OpenID is a standard that allows users to be authenticated in a decentralized manner. OpenID enables user to be identified across the internet using a single unified OpenID identifier (or account).
However some websites (particularly blog and forums) insist users to login in order to leave a short comment or remarks which sometimes is not convenient for some users that value anonymity.
The OpenID Anonymity service is an OpenID provider that helps you get around website or application that requires OpenID login. To use OpenID Anonymity service, the user only need to key in its URL Identifier – http://openid.anonymity.com/some_random_id and the user will be automatically authenticated, without the need to log-in or to enter password, which is very convenient if one needs to be anonymous.
p/s: Additionally here’s a collection of Public Domain OpenID (tangofied) icons, created by Jakub Szypulka
Google Friends Connect (GFC) Widget is finally back at Mypapit GNU/Linux blog sidebar! Users now can elect to follow the blog updates publicly or privately on the GFC widget and can even invite friends to join in together.
Why not Facebook fan pages?
While I myself have a Facebook account, I strongly disagree with Facebook move to discontinue the use of certain of their older application API almost abruptly. This gives a bad impression to me that Facebook can suddenly changed their mind about Facebook Platform (the one that powered Facebook Fan Pages) and discontinuing part of the API in the future.
On the other hand, please Follow my blog for the latest updates!
This is a test post from my Samsung Galaxy Tab android phone using the official Wordpres client, connected through XML-RPC interface, so far so good, beats the crap out of microblogging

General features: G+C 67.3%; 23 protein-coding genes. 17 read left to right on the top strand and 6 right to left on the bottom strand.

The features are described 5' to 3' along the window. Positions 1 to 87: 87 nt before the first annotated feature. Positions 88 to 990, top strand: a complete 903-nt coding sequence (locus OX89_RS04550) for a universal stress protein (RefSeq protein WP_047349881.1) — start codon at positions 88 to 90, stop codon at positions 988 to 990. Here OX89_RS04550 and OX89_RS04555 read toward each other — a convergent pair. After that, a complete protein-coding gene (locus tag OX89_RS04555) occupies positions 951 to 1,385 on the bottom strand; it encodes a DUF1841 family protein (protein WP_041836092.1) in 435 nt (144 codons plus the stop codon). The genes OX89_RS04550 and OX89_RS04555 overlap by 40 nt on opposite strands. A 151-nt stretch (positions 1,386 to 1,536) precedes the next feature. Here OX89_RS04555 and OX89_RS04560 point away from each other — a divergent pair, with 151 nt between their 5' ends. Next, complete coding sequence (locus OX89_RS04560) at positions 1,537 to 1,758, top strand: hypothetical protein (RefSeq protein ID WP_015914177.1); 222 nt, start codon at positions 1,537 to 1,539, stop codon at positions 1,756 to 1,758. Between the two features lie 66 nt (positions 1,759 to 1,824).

I’m proud to announce that Mypapit GNU/Linux blog is now on (and accessible through) IPv6 address 2607:f298:2:120::bd8:cdda.
I would like to thank all of my readers who have supported my blog until now, I couldn’t have done it without your continuous support.
Reading through dozens of paragraphs, just to learn the basics of Ubuntu can be tedious, especially for those who don’t have much time on their hands to figure out about Ubuntu software repositories system. The good news is, they no longer have to read through articles full of vague descriptions anymore, instead they can get visual tutorial from Ubuntu Screencasts website!
The video listed on the website covers popular topics that would be asked by Ubuntu newcomers and is very easy to follow as it has narration. The videos are also available in high quality downloads (1280×720 resolutions) in several common media formats (flv, ogg, mp4).
The site is also updated weekly, and is one of Ubuntu sites that you shall not miss – Ubuntu Screencasts
Anticipating your favorite Linux distro releases? Now you can put on countdown widget in your blog and share your anticipation with the rest of the world.
Distro Release Countdown Widget
Both are provided from their respective official website, so you don’t need to worry about its accuracy. For the curious, here’s the sample of the countdown graphics